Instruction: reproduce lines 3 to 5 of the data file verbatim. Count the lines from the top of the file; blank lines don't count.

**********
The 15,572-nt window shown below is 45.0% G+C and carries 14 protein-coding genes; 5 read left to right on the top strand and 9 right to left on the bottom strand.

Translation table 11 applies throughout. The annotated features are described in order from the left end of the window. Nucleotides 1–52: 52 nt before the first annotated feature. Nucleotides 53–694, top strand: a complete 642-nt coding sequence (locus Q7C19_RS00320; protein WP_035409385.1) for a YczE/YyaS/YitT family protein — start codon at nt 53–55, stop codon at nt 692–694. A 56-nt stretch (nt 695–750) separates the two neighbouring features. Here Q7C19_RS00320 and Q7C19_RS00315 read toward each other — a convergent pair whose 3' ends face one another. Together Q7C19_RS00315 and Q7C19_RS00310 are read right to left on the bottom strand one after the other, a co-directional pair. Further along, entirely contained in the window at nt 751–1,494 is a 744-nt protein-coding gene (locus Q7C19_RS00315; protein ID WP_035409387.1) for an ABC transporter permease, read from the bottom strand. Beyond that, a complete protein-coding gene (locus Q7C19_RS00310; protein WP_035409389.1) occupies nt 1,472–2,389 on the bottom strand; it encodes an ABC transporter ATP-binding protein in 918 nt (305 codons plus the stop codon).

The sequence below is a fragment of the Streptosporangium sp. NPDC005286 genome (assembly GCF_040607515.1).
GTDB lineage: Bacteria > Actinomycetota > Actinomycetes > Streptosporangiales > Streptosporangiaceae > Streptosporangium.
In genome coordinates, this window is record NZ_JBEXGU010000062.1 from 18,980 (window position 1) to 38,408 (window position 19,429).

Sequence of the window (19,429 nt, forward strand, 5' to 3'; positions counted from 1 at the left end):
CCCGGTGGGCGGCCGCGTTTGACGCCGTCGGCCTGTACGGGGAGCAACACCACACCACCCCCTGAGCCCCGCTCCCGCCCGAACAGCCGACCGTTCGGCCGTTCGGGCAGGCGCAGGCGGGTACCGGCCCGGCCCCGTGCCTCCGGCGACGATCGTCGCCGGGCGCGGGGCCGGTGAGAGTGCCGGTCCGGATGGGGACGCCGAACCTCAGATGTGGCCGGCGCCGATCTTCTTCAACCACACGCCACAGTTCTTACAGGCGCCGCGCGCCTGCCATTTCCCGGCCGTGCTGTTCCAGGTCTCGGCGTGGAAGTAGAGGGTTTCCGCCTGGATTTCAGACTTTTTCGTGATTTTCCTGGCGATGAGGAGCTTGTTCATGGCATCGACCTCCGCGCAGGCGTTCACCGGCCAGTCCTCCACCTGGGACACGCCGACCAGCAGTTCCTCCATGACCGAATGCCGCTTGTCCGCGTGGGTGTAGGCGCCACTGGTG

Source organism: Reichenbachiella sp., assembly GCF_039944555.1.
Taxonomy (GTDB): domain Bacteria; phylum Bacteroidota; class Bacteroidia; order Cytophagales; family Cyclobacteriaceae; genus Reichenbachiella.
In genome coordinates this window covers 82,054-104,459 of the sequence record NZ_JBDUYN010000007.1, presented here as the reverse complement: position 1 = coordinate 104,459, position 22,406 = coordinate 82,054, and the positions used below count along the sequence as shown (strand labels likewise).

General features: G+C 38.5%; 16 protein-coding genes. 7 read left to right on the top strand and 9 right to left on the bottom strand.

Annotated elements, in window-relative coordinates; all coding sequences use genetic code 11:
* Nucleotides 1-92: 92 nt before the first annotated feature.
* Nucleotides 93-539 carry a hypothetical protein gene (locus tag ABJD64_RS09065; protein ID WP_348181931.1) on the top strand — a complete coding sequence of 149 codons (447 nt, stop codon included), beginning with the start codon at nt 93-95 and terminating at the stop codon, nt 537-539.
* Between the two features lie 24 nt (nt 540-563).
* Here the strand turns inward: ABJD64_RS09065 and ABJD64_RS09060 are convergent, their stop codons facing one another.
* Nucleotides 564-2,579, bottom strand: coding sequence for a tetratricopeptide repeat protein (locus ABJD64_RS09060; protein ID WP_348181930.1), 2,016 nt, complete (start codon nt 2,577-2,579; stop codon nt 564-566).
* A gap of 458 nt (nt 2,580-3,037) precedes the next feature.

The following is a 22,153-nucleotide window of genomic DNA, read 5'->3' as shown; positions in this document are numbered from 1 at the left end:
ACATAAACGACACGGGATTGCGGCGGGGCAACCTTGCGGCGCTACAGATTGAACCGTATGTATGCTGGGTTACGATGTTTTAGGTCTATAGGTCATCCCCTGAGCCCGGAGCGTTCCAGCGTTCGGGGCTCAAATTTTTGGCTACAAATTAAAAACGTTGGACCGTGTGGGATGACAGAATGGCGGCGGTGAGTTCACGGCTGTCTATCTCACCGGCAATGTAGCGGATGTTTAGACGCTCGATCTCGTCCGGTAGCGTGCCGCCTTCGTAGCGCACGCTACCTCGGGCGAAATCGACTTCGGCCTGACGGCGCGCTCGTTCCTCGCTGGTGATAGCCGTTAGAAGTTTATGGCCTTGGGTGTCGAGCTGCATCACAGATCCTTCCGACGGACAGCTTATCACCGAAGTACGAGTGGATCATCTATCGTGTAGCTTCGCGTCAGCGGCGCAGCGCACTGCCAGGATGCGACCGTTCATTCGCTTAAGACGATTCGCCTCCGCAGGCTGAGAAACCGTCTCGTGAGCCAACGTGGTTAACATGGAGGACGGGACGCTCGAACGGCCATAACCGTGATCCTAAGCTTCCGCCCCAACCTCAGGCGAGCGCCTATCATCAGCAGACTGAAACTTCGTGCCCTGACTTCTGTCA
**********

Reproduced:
The sequence below is a fragment of the Streptosporangium sp. NPDC005286 genome (assembly GCF_040607515.1).
GTDB lineage: Bacteria > Actinomycetota > Actinomycetes > Streptosporangiales > Streptosporangiaceae > Streptosporangium.
In genome coordinates, this window is record NZ_JBEXGU010000062.1 from 18,980 (window position 1) to 38,408 (window position 19,429).